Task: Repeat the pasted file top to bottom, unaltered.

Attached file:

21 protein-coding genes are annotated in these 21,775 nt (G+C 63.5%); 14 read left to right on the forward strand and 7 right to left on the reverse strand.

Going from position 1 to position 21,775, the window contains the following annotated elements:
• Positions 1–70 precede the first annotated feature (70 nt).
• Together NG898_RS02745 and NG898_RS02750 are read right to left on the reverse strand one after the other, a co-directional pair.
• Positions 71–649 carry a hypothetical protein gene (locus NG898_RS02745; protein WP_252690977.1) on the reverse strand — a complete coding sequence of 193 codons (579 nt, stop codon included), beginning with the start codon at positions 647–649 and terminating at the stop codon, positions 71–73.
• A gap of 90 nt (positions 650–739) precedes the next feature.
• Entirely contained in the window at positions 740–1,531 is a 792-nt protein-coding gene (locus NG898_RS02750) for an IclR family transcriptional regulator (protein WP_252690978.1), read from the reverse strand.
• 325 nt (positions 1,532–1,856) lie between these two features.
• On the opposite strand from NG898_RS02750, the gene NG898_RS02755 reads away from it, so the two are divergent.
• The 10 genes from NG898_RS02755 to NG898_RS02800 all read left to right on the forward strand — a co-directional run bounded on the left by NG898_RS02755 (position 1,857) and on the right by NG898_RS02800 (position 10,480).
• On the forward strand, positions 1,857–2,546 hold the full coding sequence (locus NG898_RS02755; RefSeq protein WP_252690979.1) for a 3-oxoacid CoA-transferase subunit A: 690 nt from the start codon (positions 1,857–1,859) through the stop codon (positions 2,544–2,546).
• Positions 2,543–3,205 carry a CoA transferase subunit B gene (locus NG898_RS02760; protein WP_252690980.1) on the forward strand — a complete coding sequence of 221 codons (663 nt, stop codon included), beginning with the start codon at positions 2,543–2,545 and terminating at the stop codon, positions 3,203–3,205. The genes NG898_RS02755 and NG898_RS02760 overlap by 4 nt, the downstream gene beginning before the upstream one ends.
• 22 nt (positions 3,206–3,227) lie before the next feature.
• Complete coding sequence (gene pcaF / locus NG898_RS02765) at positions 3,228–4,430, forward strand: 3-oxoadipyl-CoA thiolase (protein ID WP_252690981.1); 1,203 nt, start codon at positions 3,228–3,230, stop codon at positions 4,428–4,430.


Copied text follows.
21 protein-coding genes are annotated in these 21,775 nt (G+C 63.5%); 14 read left to right on the forward strand and 7 right to left on the reverse strand.

Going from position 1 to position 21,775, the window contains the following annotated elements:
• Positions 1–70 precede the first annotated feature (70 nt).
• Together NG898_RS02745 and NG898_RS02750 are read right to left on the reverse strand one after the other, a co-directional pair.
• Positions 71–649 carry a hypothetical protein gene (locus NG898_RS02745; protein WP_252690977.1) on the reverse strand — a complete coding sequence of 193 codons (579 nt, stop codon included), beginning with the start codon at positions 647–649 and terminating at the stop codon, positions 71–73.
• A gap of 90 nt (positions 650–739) precedes the next feature.
• Entirely contained in the window at positions 740–1,531 is a 792-nt protein-coding gene (locus NG898_RS02750) for an IclR family transcriptional regulator (protein WP_252690978.1), read from the reverse strand.
• 325 nt (positions 1,532–1,856) lie between these two features.
• On the opposite strand from NG898_RS02750, the gene NG898_RS02755 reads away from it, so the two are divergent.
• The 10 genes from NG898_RS02755 to NG898_RS02800 all read left to right on the forward strand — a co-directional run bounded on the left by NG898_RS02755 (position 1,857) and on the right by NG898_RS02800 (position 10,480).
• On the forward strand, positions 1,857–2,546 hold the full coding sequence (locus NG898_RS02755; RefSeq protein WP_252690979.1) for a 3-oxoacid CoA-transferase subunit A: 690 nt from the start codon (positions 1,857–1,859) through the stop codon (positions 2,544–2,546).
• Positions 2,543–3,205 carry a CoA transferase subunit B gene (locus NG898_RS02760; protein WP_252690980.1) on the forward strand — a complete coding sequence of 221 codons (663 nt, stop codon included), beginning with the start codon at positions 2,543–2,545 and terminating at the stop codon, positions 3,203–3,205. The genes NG898_RS02755 and NG898_RS02760 overlap by 4 nt, the downstream gene beginning before the upstream one ends.
• 22 nt (positions 3,206–3,227) lie before the next feature.
• Complete coding sequence (gene pcaF / locus NG898_RS02765) at positions 3,228–4,430, forward strand: 3-oxoadipyl-CoA thiolase (protein ID WP_252690981.1); 1,203 nt, start codon at positions 3,228–3,230, stop codon at positions 4,428–4,430.